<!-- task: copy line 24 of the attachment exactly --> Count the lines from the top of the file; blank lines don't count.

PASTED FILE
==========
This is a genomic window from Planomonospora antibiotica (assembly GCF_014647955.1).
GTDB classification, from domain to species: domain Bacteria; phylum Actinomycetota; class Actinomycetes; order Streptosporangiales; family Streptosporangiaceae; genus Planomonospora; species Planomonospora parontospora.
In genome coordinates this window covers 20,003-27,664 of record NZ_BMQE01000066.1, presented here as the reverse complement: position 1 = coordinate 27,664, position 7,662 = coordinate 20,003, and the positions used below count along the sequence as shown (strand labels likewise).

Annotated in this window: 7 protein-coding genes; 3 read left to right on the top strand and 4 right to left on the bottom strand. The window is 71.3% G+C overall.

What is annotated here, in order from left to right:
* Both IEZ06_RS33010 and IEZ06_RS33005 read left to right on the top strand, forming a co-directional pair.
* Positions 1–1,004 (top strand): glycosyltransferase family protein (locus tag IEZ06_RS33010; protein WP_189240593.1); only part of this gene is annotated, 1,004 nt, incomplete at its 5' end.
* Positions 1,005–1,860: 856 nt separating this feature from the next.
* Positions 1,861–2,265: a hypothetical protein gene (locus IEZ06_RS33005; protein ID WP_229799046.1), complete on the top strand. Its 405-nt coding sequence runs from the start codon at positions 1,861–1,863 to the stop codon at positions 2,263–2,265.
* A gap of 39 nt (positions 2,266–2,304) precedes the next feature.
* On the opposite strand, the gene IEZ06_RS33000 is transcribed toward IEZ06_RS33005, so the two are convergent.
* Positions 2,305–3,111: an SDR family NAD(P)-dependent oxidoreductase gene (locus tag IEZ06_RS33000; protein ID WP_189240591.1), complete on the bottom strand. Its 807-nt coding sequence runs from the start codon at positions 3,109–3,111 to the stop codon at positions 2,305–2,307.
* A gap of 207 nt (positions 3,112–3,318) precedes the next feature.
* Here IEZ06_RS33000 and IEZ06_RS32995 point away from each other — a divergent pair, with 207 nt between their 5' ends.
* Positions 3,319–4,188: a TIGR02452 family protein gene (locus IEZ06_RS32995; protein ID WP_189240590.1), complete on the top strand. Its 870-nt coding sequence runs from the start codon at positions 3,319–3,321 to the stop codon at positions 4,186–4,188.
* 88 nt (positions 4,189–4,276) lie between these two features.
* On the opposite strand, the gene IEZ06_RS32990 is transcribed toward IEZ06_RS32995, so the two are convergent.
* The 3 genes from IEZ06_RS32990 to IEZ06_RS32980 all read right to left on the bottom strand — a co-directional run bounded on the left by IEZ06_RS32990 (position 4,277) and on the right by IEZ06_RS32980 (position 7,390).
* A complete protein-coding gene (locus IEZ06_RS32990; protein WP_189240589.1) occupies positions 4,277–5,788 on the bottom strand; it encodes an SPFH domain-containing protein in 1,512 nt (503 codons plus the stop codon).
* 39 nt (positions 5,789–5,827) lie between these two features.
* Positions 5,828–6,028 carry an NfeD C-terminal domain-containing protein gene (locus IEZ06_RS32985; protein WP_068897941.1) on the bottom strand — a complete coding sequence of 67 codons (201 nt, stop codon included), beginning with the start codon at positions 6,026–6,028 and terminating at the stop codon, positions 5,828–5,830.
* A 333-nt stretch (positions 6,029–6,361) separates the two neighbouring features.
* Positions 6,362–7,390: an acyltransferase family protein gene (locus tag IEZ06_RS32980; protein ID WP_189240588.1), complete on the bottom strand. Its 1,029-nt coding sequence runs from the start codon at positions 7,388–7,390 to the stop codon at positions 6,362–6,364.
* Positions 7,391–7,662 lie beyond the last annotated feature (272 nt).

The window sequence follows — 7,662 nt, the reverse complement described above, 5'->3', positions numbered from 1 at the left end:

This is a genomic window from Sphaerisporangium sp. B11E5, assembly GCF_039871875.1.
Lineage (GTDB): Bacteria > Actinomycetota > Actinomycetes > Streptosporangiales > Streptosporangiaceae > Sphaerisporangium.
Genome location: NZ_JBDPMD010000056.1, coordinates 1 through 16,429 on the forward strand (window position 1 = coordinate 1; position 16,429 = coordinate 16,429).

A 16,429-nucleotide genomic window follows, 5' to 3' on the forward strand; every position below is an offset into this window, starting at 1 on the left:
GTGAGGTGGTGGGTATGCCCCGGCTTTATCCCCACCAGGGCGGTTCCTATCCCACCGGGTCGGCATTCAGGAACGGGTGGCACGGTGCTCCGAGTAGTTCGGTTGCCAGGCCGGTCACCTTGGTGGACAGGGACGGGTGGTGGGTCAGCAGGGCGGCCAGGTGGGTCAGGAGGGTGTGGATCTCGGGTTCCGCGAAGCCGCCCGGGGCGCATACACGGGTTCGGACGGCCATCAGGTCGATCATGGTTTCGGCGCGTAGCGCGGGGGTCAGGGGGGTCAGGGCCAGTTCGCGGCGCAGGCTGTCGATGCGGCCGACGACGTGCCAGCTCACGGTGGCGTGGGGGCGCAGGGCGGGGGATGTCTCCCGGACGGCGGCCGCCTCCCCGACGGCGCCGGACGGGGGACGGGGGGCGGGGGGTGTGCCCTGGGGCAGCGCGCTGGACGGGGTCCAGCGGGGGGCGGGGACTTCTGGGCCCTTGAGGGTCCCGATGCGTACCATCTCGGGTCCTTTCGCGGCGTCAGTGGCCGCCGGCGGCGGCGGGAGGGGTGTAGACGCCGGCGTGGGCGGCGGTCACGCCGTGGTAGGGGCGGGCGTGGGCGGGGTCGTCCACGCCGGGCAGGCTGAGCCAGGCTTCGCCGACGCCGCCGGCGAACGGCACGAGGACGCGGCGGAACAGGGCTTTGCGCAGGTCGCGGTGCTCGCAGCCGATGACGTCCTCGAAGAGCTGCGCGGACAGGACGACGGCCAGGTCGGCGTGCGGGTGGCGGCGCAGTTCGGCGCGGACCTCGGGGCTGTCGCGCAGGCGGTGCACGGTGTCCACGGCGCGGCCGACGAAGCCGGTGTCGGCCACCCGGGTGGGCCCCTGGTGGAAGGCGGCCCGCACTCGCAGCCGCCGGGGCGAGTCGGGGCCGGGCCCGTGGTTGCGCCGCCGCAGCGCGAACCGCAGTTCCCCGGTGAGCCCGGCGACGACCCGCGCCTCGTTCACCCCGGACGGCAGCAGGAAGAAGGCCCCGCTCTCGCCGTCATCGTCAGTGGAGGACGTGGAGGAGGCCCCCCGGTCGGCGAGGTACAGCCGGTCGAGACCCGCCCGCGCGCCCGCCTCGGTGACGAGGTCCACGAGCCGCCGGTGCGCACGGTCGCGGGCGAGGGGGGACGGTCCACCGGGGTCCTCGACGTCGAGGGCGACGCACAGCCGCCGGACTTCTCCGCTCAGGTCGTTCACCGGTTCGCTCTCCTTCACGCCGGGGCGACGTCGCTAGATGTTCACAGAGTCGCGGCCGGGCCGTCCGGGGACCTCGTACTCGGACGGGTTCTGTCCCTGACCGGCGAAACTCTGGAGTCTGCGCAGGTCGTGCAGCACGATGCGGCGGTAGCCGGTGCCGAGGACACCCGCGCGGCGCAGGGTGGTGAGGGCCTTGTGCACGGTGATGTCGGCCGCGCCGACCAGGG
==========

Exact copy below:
* Positions 7,391–7,662 lie beyond the last annotated feature (272 nt).